Assessing the impact of changes in a production network (e.g., new routing protocols or topologies) requires simulation or emulation tools capable of providing results as close as possible to those from a real-world experiment. Large traffic loads and complex control-data plane interactions constitute significant challenges to these tools. To meet these challengeswe propose a model for the fast and convenient evaluation of SDN as well as legacy networks. Our approach emulates the network's control plane and simulates the data plane, to achieve high fidelity necessary for control plane behavior, while being capable of handling large traffic loads. We design and implement a proof of concept from the proposed model. The initial results of the prototype, compared to a state-of-the-art solution, shows it can increase the speed of network experiments by nearly 95% in the largest tested network scenario.
Recent trends towards data-driven methods may require a substantial rethinking regarding the practice of Modeling &Simulation (M&S). Machine Learning (ML) is now becoming an instrumental artefact for developing new insights, or improving already established knowledge. Reflecting this broad scope, the paper presents a conceptual framework to guide the integration of simulation models with ML. At its core, our approach is based on the premise that system knowledge can be (partially) captured and learned from data in an automated manner aided by ML. We conceive that the approach can help realise adaptive simulation models that learn to change their behaviour in response to behavioural changes in the actual system of interest. Broadly, the study is conceived to foster new ideas and speculative directions towards integrating the practice of M&S with data-driven knowledge learned by ML.
The growth in many-core CPUs has motivated development of shared-memory, multithreaded solutions to minimize communication and synchronization overheads in Parallel Discrete Event Simulations (PDES). Analogous capabilities, such as Cross Memory Attach (CMA) based approaches have been added to Message Passing Interface (MPI) libraries. CMA permits MPI-processes to directly read/write data from/to a different process's virtual memory space to exchange messages. This paper compares the performance of CMA capable, MPI-based version to our fine-tuned multithreaded version. The paper also discusses implementation and optimization of the multithreaded infrastructure to elucidate the design alternatives being compared and assessed. Our experiments conducted using 2-28 threads and a fine-grained (time per event 0.7 us) version of PHOLD benchmark shows that message-passing outperforms multithreading (by 10%-20%) in many scenarios but underperforms in others. The complex performance landscape inferred from our experiments suggest that more in-depth analysis of model characteristics is needed to decide between shared-memory multithreading versus message-passing approaches.
Parallel application performance models provide valuable insight about the performance in real systems. Capable tools providing fast, accurate, and comprehensive prediction and evaluation of high-performance computing (HPC) applications and system architectures have important value. This paper presents PyPassT, an analysis based modeling framework built on static program analysis and integrated simulation of the target HPC architectures. More specifically, the framework analyzes application source code written in C with OpenACC directives and transforms it into an application model describing its computation and communication behavior (including CPU and GPU workloads, memory accesses, and message-passing transactions). The application model is then executed on a simulated HPC architecture for performance analysis. Preliminary experiments demonstrate that the proposed framework can represent the runtime behavior of benchmark applications with good accuracy.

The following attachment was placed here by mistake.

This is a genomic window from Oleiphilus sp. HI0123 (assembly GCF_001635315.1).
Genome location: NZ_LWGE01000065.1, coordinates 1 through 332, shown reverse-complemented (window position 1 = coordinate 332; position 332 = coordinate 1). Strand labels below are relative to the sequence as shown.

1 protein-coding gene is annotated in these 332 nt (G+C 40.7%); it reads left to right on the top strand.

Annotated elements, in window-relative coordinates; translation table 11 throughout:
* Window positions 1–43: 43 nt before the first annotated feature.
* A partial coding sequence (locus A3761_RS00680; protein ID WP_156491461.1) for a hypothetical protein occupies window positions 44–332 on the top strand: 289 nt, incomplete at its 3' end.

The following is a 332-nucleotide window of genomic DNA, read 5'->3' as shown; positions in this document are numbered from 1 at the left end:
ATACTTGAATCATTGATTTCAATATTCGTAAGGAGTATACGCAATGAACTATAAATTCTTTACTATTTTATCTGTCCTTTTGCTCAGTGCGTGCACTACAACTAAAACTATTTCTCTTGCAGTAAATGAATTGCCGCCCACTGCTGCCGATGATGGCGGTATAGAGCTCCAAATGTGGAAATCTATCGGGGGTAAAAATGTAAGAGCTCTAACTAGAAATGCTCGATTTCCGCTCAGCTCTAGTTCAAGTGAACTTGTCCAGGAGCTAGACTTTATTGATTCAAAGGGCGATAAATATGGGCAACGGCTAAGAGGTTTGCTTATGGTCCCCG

We describe an Abstract Model for Diffusion Processes to simu-late diffusion processes in multiplex dynamic networks using formal modeling and simulation (M&S) methodologies (in this case, the DEVS formalism). This approach helps the users to implement diffusion processes over a network by using the net-work specification and the diffusion rules. The result of combin-ing the network specifications and the diffusion rules is an Ab-stract Model for Diffusion Processes, which is formally defined in DEVS, and can be converted into a computerized model. Using the proposed Abstract Model for Diffusion Processes, we can study a diffusion process in multiplex networks with a formal simulation algorithm, improving the model's definition. We present a case study using the CDBoost simulation engine.
The share-everything PDES (Parallel Discrete Event Simulation) paradigm is based on fully sharing the possibility to process any individual event across concurrent threads, rather than binding Logical Processes (LPs) and their events to threads. It allows concentrating, at any time, the computing power---the CPU-cores on board of a shared-memory machine---towards the unprocessed events that stand closest to the current commit horizon of the simulation run. This fruitfully biases the delivery of the computing power towards the hot portion of the model execution trajectory. In this article we present an innovative share-everything PDES system that provides (1) fully non-blocking coordination of the threads when accessing shared data structures and (2) fully speculative processing capabilities---Time Warp style processing---of the events. As we show via an experimental study, our proposal can cope with hard workloads where both classical Time Warp systems---based on LPs to threads binding---and previous share-everything proposals---not able to exploit fully speculative processing of the events---tend to fail in delivering adequate performance.